Imagine if these treasures could speak? We would learn family history, understand and unravel family mysteries and we could even ask them questions!
Family history research is not only names and dates, but learning about real people - our ancestors. Who were they? What did they do? How did they live their lives every day?
Each item, regardless of origin, carries the story of where it came from, how it arrived in the our ancestor's hands, and how we today came to possess it. As we continue to tell these stories, we also keep our family history alive.
There is another side, however, to being the guardians of these precious heirlooms. What will happen to them in the future? Who will inherit them? Who will care for them, love them, and continue to tell their stories with love and respect?
Some say a wise mother or father should make arrangements for the disposition of heirlooms while they are still alive, that they should decide which items should go to which child or other relative.
Others ask what will happen when the younger generations don't want to polish ornate silver or the design doesn't fit in with their taste.
What you can also do to prepare for the future is to learn how to properly preserve artifacts. Talk to experts as different materials require different methods. Do identify each object, photograph it, and keep records. Research each item's history and its relation to your family.
Encourage the younger generations of your family to get involved, by gifting them with books on family history or related books on names or geography relevant to your family. Provide them with copies of genealogy data, photographs, documents and family letters.
Family history didn't stop with our ancestors. What happens today is family history for future generations. Use every opportunity to encourage family members to get involved and to keep this alive.
I look forward to hearing from readers who have their own family heirlooms. What are they? What do they represent? Where are they from? How do you share their stories? And to whom will you give them in the future?
Family History Month is celebrated during October in the United States.
Museums, archives, libraries, genealogy societies, ethnic heritage societies and other organizations plan special events focused on the increasingly popular search for ancestral roots. These include classes, lectures, book festivals, exhibits and family history fairs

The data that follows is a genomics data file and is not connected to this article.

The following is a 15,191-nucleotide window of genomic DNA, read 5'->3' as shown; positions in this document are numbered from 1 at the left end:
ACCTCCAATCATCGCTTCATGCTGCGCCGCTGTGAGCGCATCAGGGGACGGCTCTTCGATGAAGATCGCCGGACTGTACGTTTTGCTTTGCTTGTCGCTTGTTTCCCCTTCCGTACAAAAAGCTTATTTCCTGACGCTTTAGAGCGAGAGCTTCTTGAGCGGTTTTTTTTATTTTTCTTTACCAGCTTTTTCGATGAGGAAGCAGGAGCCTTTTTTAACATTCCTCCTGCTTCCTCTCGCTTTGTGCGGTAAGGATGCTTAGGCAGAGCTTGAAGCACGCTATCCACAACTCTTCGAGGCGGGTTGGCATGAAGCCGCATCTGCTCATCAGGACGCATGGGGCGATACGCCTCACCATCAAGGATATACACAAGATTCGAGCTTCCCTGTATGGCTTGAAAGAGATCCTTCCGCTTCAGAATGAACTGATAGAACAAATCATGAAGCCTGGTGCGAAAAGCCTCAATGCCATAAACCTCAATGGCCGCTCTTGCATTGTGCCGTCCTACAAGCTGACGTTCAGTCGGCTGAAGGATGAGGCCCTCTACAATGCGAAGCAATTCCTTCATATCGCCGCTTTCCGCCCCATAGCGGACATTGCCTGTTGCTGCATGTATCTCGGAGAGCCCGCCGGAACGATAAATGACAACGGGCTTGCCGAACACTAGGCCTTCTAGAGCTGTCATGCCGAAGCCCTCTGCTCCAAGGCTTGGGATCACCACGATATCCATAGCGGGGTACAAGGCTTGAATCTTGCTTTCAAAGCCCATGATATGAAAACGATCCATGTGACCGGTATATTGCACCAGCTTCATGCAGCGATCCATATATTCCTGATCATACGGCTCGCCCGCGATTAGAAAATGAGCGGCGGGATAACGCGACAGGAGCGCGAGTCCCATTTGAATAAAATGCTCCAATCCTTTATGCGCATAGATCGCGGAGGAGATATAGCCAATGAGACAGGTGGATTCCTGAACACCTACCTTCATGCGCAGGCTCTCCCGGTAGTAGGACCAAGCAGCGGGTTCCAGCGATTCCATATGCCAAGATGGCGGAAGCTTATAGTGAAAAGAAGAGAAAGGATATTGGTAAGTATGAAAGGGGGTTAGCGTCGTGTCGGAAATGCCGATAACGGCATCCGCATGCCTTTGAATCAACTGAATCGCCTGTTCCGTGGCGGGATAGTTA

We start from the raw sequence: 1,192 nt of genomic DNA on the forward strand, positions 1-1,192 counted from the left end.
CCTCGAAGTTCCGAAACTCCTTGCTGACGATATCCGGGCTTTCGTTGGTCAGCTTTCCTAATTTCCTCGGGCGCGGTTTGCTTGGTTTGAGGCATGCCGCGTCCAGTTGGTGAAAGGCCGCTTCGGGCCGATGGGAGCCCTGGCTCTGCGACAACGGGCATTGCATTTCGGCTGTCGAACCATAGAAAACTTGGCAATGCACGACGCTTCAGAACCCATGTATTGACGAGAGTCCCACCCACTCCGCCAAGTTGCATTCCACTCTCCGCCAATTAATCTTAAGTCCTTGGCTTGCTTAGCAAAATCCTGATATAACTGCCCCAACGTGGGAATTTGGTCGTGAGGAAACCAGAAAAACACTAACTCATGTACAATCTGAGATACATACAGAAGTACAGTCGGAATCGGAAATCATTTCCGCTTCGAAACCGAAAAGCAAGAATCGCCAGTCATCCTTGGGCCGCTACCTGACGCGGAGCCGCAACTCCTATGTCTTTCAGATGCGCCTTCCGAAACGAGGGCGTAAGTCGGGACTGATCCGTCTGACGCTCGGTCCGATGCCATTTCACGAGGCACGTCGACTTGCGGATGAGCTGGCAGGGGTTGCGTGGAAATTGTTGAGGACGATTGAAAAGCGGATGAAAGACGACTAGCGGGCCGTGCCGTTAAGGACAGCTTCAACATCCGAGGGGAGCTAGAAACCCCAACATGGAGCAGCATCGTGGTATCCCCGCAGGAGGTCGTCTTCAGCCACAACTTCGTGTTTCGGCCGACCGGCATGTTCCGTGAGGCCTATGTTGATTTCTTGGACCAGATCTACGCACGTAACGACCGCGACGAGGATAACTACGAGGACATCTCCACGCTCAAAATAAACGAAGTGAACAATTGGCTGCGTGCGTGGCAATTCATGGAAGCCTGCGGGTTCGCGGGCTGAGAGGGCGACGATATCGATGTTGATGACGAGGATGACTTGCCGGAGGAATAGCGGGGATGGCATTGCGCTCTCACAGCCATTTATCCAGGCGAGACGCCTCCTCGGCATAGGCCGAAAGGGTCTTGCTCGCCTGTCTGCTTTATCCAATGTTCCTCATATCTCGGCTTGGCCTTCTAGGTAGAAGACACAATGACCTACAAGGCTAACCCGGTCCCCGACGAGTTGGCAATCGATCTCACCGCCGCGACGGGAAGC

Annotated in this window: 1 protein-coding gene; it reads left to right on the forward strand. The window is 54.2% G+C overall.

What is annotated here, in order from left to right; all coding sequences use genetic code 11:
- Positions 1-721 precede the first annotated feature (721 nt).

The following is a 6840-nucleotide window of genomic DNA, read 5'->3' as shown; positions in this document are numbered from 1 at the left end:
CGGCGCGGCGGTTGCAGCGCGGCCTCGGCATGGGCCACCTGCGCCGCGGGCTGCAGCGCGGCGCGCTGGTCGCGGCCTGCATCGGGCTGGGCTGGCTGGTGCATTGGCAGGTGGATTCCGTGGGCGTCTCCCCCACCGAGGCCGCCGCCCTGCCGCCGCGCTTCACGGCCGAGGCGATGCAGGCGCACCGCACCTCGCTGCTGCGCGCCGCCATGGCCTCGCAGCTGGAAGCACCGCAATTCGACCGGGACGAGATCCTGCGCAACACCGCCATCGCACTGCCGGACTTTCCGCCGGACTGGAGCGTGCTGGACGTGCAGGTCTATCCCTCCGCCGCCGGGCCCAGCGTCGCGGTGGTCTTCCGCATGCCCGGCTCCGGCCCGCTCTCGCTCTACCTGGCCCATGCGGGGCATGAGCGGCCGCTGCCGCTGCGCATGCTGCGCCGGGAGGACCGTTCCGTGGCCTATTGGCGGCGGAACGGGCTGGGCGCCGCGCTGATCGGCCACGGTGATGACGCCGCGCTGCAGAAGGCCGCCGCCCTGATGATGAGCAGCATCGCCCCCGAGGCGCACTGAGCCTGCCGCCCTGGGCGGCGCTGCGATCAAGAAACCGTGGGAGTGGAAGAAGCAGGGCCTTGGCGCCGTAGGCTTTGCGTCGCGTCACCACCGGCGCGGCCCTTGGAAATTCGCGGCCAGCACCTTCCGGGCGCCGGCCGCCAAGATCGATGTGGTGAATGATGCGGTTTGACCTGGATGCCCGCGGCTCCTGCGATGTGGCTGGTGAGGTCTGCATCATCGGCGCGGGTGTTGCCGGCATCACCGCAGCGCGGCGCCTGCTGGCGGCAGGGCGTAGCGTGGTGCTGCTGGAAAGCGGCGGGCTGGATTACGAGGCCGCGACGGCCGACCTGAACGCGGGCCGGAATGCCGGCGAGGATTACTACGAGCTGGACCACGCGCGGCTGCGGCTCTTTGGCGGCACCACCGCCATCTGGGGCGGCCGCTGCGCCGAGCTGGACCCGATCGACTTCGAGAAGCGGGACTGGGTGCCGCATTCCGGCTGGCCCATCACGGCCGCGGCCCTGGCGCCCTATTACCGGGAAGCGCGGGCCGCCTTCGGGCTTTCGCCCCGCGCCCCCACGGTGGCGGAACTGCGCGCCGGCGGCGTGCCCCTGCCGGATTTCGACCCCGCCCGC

A recent Google search for "Family History Month," produced some 11,400 results. Amazing! Readers can further refine this search by adding a geographical location or ethnic term. A search for - "Family History Month" Poland - showed nearly 700 hits, while "Family History Month" New York - showed more than 1,800 results.
Make a good start by beginning your search and enter the information online in MyHeritage's Family Tree Builder. Interview senior family members and record the answers (on paper and video); learn about your family's health health history and genetic conditions; or create a cookbook from traditional family favorites.
Scrapbooking is a popular way to organize family history; there are many free or low-cost kits that can be downloaded for personal use, such as this one from ScrapbookScrapbook.com.
Have you thought about organizing a roots trip to visit the places your family came from? Use this month to complete some of your projects, such as labeling family photographs. Use the new Photo Match feature here at MyHeritage to help locate individuals in your photos, and update your family site with new information.
A few nights ago, in fact, I had a call from a friend who wanted to let a far-off branch of the family see their family's information. How could she make it easy for them to update family information?
I suggested she create a MyHeritage site for that branch and give her contact in that branch access to update information. In a short time, the site was organized and her cousin was in the process of adding details, including recent marriages, births and new photographs. An new exciting new feature is Photo Tagging; take a tour here to learn how this can help your own research.
Did you know that you can create a genealogy site, immediate or extended family site, community or common interest site, among others?
Why not learn a poem or song or simple words or greetings in the native language of an immigrant ancestor?
The month-long celebration is also a good time to get the kids involved in roots pursuit.
Be creative: create a puppet family, make people-shaped cookies, have children draw pictures of a favorite holiday, foods and depict show their family celebrating the holiday. What about drawing the family house, or a grandparents' home?
Here are three good sites for involving children in family history:
- Family Crafts for some excellent ideas for children's activities.
- The New York Historical Association for an article with interesting suggestions and resources.
- Parents' Choice for an excellent article on preserving your family's history, complete with great activities, workbooks and story books (including those for various ethnic origins) for children.
The National Register of Historic Places (under the National Park Service) offers several lesson plans for Teaching with Historic Places. Topics include Abraham Lincoln, African-American life; civilian recollections of the Civil War; life on small islands off Maine's coast; and many others.
For adults, there are many choices, such as the California Genealogical Societ, which has a brochure listing all sorts of classes and events for this special month. Choose from a range of introductory, beginner and advanced classes, and even a book repair workshop.
Check our your local genealogy society and see what programs are offered during October.
What are you doing to celebrate Family History Month? I'm looking forward to reading your comments.